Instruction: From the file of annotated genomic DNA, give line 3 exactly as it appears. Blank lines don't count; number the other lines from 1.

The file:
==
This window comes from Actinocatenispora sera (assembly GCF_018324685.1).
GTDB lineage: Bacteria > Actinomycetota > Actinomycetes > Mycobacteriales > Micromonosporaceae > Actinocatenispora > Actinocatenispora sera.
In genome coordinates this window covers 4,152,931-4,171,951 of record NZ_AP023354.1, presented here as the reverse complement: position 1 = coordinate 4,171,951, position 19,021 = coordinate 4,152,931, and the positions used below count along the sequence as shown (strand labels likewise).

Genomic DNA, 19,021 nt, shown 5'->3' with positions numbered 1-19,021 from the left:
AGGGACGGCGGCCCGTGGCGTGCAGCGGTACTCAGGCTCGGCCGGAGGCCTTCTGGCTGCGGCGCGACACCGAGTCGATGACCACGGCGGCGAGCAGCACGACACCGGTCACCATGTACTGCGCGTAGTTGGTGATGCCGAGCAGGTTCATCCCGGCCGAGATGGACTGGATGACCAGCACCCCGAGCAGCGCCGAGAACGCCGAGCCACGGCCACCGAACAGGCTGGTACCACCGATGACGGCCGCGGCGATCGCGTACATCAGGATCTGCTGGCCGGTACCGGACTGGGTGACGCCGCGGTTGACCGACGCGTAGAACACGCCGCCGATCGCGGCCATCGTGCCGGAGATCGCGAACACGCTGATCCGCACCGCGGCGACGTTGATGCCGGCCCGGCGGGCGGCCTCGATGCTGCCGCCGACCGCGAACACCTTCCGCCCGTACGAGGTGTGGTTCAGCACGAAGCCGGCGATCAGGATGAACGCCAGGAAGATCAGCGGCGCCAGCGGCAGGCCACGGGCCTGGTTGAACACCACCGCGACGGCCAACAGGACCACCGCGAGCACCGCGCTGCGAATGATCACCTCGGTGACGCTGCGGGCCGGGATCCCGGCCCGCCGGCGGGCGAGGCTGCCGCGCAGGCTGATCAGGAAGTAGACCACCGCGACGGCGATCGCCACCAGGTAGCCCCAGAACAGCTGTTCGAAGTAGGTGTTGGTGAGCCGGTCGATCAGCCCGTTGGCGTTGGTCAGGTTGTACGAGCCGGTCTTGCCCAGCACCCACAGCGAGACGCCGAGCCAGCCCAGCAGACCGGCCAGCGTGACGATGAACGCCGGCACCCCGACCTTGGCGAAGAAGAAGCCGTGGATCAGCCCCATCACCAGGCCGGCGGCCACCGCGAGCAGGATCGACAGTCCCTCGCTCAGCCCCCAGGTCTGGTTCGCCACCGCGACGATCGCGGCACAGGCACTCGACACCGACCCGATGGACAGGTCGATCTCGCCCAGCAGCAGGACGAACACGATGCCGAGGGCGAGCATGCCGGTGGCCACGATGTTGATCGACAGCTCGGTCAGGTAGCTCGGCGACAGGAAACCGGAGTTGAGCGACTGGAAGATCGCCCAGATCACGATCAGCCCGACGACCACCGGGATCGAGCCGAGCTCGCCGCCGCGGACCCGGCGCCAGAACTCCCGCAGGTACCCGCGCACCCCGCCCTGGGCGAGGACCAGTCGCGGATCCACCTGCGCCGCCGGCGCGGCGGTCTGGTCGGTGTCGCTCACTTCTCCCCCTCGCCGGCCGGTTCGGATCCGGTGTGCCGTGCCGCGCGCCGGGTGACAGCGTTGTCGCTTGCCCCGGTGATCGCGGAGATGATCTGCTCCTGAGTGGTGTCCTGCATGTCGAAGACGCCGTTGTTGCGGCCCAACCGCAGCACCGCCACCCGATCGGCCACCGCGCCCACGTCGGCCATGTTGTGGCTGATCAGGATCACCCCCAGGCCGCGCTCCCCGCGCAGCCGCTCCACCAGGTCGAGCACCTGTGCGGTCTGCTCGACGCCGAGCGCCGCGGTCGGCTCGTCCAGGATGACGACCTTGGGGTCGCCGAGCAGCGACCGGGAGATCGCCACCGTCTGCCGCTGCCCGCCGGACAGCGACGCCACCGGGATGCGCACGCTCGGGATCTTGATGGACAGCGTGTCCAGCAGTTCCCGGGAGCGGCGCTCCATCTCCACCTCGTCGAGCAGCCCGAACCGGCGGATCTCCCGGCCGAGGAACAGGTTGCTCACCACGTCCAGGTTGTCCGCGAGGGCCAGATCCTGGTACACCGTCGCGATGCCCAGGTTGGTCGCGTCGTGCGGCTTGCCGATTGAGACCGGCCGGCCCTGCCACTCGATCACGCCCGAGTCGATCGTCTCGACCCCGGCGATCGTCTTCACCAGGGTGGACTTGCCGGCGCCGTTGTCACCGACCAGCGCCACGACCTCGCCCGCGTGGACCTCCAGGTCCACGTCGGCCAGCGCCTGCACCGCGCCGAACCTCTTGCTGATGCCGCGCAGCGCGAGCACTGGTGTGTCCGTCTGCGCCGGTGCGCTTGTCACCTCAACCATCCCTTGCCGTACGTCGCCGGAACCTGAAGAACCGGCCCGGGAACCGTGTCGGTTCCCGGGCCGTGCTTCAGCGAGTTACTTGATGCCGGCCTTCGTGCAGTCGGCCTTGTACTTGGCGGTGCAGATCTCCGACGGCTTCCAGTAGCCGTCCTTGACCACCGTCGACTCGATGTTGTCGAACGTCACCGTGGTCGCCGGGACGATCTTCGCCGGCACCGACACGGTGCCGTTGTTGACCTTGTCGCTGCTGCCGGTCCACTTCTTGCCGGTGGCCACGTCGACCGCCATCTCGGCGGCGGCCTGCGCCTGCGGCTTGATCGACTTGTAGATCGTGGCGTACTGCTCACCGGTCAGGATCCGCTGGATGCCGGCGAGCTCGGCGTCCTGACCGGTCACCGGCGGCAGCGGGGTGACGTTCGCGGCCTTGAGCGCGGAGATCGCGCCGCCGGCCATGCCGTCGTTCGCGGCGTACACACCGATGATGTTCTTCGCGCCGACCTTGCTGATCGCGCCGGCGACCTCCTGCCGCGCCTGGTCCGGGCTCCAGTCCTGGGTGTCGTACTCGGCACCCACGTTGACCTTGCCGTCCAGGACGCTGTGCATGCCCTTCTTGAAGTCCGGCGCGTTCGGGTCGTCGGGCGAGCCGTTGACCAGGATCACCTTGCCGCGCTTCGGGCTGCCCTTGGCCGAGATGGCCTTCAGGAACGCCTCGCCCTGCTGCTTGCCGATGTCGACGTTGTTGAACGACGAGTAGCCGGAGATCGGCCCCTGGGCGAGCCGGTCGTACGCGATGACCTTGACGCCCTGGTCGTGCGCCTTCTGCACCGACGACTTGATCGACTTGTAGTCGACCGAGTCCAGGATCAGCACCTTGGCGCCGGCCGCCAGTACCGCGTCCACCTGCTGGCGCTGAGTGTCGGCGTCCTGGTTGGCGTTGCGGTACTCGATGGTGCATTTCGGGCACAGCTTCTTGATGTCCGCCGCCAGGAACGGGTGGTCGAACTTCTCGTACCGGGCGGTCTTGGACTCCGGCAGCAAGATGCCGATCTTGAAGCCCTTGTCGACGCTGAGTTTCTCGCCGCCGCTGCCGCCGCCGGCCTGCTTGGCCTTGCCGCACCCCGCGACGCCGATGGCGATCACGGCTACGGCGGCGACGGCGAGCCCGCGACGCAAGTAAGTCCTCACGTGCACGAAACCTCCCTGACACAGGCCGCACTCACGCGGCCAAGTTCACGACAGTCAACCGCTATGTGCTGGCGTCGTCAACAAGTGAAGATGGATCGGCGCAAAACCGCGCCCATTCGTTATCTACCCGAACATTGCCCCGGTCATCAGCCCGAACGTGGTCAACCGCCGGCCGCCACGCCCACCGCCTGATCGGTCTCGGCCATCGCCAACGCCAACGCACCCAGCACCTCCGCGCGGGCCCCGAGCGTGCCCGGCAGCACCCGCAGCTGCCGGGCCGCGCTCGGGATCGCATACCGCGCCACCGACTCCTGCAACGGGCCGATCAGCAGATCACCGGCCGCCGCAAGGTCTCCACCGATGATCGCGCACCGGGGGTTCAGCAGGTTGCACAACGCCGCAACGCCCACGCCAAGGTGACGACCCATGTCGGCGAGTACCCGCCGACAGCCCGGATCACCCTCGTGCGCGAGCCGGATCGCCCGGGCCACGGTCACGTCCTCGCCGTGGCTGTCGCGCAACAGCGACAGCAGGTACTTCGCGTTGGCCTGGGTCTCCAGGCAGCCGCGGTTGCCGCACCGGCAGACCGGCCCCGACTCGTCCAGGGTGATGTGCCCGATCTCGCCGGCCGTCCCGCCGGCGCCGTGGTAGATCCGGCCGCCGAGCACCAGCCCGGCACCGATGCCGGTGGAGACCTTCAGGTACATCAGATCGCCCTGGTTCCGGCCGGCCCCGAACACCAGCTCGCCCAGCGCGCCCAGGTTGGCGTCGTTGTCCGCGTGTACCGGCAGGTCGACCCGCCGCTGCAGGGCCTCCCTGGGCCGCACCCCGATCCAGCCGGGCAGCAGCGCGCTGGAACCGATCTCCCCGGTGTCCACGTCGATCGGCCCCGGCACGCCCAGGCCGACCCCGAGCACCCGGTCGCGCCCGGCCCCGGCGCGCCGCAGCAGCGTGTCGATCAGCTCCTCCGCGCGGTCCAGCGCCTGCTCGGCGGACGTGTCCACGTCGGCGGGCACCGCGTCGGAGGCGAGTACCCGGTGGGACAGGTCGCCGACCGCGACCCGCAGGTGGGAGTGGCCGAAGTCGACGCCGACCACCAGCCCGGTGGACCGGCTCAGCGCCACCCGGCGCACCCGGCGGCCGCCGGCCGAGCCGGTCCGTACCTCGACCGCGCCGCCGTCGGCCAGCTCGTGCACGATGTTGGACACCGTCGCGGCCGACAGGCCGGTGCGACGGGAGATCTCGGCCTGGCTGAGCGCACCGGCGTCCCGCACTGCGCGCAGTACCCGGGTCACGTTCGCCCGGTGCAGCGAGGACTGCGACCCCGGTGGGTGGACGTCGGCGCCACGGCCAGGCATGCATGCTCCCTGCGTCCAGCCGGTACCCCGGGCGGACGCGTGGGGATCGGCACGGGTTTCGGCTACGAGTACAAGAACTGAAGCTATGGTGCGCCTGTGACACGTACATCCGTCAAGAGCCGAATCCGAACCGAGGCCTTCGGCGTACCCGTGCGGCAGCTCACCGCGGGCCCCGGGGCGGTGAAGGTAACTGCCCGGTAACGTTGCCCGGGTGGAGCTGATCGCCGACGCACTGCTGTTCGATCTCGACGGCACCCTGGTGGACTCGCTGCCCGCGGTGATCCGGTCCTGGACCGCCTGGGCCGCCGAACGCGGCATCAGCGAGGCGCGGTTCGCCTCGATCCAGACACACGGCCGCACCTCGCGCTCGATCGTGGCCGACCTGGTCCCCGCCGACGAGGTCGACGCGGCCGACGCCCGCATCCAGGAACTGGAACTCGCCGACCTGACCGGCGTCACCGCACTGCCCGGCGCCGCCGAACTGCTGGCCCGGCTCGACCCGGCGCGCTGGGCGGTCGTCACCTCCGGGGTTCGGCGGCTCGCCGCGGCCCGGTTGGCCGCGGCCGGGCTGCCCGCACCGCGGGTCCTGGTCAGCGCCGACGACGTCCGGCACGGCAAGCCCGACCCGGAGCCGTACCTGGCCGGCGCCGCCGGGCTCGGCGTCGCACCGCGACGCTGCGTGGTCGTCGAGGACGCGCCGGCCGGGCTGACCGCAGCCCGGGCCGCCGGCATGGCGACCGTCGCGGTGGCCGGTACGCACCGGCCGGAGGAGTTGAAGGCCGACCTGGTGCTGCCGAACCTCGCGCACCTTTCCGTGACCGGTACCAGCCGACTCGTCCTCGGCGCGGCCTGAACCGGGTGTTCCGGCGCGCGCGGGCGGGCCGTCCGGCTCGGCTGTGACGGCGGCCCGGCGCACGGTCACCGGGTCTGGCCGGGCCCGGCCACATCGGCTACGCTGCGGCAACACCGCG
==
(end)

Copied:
In genome coordinates this window covers 4,152,931-4,171,951 of record NZ_AP023354.1, presented here as the reverse complement: position 1 = coordinate 4,171,951, position 19,021 = coordinate 4,152,931, and the positions used below count along the sequence as shown (strand labels likewise).